He looked away. That way waited madness. An alcoholic was always an alcoholic. Look at his mom. A drunk, gone by the time they were teenagers, and taking his big brother down a few years before she drank herself to death. He knew better than to let himself in for that.
There was always going to be that one more drink. Even if five years passed between them.
Kris sighed and turned back to his desk. Work was constant. Steady. Numbers didn’t lie.
Daniel came wandering through, offering him a happy smile. “Hey, bossman. I’m going to run to the Hideout for lattes. You want one?”
“I’d love one. Something with caramel.” He didn’t indulge much in coffee, but today he needed the sugar and caffeine.
“You got it.” Daniel grinned wide. “Good to see you. I’ll be fifteen, maybe twenty. Josh is still on the ladder. If you hear a thud, call 911.”
“I’ll bury the body, I promise.”
“Works for me. I get your hat collection in the will, right, bossman?”
“Whatever turns you on, Danny-boy.”
“Cool.” Danny headed out, taking the twenty Kris offered him like a magician pulling a rabbit out of a hat.
Josh was perfectly silent as he worked. That was one thing Kris remembered differently. His Josh had been a singer—loud, soft, serious, silly. There had always been music.
Had he been singing before he knew Kris was watching? Damn it.
“I was thinking about heading out early Monday morning. The opening is tomorrow. We’re closed Sunday and Monday.”
“Okay.” Not a weekend, then. Dammit, he’d have to clear his schedule. “What time and where should we meet? The airport?”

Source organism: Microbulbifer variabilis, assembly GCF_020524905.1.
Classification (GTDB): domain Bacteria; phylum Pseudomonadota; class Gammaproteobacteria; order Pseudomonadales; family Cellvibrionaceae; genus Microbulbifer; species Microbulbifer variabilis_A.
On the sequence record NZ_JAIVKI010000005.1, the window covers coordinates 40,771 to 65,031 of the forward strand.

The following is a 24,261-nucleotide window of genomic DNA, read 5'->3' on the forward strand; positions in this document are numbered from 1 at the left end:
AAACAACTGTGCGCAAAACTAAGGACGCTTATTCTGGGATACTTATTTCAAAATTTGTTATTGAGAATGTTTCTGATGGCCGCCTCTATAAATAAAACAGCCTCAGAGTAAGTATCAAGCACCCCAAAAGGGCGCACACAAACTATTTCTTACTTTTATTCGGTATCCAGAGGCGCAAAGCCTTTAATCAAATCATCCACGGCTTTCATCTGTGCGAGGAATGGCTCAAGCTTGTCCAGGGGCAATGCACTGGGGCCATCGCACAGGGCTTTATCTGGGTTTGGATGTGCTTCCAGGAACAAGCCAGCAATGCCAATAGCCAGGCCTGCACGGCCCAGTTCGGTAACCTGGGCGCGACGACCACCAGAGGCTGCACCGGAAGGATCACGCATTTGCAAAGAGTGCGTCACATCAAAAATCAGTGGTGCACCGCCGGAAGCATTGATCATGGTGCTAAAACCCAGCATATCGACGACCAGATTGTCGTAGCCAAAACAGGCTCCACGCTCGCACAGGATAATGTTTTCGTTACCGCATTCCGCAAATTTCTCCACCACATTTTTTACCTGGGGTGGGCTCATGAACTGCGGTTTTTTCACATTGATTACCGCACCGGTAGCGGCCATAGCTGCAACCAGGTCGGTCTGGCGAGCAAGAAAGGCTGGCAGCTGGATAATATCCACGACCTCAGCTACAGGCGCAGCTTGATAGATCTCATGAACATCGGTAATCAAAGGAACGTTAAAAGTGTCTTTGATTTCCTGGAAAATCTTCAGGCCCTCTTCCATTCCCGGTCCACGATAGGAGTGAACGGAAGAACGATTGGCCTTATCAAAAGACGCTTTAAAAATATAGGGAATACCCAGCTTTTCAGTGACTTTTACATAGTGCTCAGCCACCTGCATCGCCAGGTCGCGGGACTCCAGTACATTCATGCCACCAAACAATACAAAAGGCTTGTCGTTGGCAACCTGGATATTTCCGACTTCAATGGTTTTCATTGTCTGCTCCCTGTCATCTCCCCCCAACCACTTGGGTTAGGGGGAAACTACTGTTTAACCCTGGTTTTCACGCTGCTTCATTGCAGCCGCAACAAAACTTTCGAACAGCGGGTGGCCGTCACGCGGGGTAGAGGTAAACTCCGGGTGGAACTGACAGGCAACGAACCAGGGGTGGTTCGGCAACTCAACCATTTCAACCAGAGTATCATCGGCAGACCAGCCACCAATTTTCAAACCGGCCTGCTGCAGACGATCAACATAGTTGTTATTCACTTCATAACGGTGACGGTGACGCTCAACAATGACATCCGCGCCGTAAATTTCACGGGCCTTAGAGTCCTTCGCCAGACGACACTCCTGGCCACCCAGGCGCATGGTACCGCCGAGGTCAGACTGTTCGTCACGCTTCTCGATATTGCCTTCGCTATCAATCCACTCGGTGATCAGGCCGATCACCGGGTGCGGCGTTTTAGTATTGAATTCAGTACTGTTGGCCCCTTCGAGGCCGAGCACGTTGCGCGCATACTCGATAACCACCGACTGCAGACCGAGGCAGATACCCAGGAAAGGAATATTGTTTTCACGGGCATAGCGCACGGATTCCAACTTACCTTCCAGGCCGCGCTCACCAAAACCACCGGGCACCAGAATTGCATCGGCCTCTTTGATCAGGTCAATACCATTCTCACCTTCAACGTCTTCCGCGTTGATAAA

“I’m going to drive, man, so I can bring things back. You want to fly out, like, on Wednesday? I can pick you up at the Sunport. That’ll save you a ton of time. I know your time is precious.”
Did he want to fly? Yes. So why, when he opened his mouth, did he say no? “No, I’ll ride up with you.”
“Oh? Well, okay. If you want to. It’s a twelve-hour drive.”
“Sure. I can help with the driving. We can take my SUV—it’ll be more comfy.”
“Are you sure you want to be stuck with me for hours?”
He tried not to be hurt. God knew, he’d just told Josh he wanted to get rid of the gallery. His mood swings were like a sickle at harvest time. “As long as you sing or something, I’ll be good.”
Josh chuckled softly. “Early Monday, then? You want me to meet you here or at your house?”
“Let’s meet at the house. I’ll make you breakfast.” Jesus, he had run-on of the mouth. Might as well go big on their last hurrah.
“I remember those.” Josh nodded. “Sounds good. I’m going to get the rest of the lights set.”
“Okay. Look, I think I’ll head out.” Josh could handle the opening, and Kris needed to get a good four or five days’ worth of work in before Monday.
“Daniel’s bringing your coffee.”
“Right.” He grinned. “I wasn’t running away. I’m just feeling useless.”
“You do know how to hold a ladder still, right?”
“I do. I thought you were wanting to live dangerously.”
“Nope. Just trying to get the job done.”
“I’ll hold.” Kris took off his jacket.
Josh gave him an appreciative look, then blinked as their eyes met.
Kris swallowed hard. This was about moving on, not going backward. He cleared his throat. “Lights.”
“Yeah. Lights.” Josh gave him a nod and headed out to the gallery floor, then scrambled up the ladder.
Kris followed more slowly, walking over to hold the ladder, determined not to stare at Josh’s ass. God, he hoped this whole thing wasn’t going to be the clusterfuck he feared it would.
Right now, he just needed Daniel to show up with the fucking coffees so he could go without embarrassing himself.